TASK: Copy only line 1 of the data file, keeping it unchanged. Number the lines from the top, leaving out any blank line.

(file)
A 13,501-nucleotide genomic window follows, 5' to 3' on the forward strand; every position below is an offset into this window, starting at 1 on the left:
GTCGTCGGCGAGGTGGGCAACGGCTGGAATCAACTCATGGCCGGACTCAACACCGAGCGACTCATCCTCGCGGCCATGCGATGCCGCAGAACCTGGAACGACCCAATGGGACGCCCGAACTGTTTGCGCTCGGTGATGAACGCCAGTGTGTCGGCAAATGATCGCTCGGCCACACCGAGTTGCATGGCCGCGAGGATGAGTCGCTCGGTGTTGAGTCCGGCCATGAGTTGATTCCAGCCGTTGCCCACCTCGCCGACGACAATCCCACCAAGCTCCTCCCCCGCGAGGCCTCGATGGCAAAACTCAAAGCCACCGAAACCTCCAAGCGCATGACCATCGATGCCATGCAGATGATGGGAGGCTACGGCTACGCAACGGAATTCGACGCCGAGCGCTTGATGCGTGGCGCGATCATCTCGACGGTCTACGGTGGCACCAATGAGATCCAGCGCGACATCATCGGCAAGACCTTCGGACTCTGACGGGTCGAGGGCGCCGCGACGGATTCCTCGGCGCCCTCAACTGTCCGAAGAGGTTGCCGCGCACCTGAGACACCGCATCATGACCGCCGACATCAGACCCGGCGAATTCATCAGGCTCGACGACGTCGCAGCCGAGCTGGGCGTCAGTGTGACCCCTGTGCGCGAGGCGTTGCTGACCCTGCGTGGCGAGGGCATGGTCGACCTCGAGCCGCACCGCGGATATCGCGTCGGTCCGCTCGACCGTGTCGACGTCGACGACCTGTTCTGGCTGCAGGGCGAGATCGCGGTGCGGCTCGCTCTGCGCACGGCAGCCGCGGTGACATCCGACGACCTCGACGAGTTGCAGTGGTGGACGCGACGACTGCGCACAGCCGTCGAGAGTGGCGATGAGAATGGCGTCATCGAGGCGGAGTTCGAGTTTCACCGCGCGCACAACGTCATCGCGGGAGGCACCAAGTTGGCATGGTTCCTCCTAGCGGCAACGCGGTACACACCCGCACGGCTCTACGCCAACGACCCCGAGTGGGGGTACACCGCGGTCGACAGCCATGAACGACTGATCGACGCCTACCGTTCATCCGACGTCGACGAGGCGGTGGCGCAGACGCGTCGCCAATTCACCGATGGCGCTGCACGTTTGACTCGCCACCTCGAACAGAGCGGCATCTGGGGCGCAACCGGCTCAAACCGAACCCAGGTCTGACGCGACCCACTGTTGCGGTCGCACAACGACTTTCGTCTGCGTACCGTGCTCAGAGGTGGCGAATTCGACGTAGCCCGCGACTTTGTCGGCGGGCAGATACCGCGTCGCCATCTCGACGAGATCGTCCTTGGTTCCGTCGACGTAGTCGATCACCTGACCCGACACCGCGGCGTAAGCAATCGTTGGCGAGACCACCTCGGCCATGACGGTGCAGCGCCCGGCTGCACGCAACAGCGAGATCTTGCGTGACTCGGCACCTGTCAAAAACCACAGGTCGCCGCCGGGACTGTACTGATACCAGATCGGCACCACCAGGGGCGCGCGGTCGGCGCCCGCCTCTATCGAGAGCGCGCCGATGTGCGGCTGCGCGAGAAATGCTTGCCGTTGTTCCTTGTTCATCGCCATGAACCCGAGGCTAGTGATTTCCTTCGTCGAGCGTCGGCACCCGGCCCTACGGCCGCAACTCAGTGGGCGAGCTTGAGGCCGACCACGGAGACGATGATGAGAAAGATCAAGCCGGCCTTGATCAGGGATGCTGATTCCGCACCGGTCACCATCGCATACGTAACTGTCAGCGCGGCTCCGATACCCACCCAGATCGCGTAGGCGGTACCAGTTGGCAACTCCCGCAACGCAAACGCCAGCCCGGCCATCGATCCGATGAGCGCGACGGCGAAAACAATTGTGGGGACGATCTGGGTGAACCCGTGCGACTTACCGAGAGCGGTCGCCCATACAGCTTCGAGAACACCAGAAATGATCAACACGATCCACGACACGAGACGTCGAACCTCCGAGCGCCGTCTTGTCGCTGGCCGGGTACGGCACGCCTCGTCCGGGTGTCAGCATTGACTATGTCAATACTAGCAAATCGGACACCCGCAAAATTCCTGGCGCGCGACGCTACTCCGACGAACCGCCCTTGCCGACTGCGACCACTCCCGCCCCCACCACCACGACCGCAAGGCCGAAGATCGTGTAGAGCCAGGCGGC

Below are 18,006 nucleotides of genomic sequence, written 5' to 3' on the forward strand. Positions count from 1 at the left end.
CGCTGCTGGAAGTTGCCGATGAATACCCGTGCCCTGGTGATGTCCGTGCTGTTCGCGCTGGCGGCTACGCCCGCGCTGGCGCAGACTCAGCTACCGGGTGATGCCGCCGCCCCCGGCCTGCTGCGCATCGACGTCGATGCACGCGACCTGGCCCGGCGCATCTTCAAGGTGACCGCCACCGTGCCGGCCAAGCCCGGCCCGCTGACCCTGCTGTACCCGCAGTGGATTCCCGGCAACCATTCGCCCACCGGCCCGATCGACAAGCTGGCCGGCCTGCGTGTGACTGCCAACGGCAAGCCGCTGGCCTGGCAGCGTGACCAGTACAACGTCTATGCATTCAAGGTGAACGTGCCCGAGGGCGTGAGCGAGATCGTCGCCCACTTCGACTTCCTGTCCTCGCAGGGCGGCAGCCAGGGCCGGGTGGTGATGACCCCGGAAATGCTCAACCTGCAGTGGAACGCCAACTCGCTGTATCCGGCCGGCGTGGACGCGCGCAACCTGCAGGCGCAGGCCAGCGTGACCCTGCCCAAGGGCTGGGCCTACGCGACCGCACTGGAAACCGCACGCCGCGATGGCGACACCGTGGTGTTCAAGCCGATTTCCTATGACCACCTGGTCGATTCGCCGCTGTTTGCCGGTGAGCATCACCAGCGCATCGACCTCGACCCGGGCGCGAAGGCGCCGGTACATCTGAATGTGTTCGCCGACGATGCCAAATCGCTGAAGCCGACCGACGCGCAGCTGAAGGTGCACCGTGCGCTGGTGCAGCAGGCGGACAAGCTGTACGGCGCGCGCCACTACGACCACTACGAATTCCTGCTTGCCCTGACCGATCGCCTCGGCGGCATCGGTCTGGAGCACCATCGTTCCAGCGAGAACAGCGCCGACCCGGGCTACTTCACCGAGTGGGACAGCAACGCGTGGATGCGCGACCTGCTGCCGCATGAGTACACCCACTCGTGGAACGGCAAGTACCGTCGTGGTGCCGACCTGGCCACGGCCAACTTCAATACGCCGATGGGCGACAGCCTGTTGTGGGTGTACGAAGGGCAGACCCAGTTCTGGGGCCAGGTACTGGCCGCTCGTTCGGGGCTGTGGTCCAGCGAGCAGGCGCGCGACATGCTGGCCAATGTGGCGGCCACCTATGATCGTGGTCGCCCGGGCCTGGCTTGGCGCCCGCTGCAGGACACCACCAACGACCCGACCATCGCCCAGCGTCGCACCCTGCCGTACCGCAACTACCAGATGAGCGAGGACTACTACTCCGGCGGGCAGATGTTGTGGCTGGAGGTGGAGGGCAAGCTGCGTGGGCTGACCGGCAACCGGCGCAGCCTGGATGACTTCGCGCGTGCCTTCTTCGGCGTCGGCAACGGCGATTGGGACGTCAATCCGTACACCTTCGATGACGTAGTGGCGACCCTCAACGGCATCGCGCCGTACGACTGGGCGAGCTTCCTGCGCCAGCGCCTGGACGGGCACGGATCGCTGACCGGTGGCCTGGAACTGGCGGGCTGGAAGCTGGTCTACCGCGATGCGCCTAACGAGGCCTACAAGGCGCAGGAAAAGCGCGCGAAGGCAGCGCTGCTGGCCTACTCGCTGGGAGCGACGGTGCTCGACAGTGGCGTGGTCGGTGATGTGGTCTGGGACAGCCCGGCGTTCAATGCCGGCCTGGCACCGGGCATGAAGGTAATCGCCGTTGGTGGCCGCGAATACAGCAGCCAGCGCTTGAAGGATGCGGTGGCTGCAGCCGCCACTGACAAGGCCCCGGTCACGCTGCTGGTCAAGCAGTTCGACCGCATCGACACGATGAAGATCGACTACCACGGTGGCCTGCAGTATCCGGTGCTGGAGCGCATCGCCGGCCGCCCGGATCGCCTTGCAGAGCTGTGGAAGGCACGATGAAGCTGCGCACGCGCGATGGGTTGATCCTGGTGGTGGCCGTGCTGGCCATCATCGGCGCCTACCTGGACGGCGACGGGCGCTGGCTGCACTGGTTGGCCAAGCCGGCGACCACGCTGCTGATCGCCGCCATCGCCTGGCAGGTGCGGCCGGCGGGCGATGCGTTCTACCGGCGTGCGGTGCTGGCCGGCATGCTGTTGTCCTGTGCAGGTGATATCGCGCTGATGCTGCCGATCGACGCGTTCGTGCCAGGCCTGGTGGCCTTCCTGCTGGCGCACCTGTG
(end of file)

A 13,501-nucleotide genomic window follows, 5' to 3' on the forward strand; every position below is an offset into this window, starting at 1 on the left: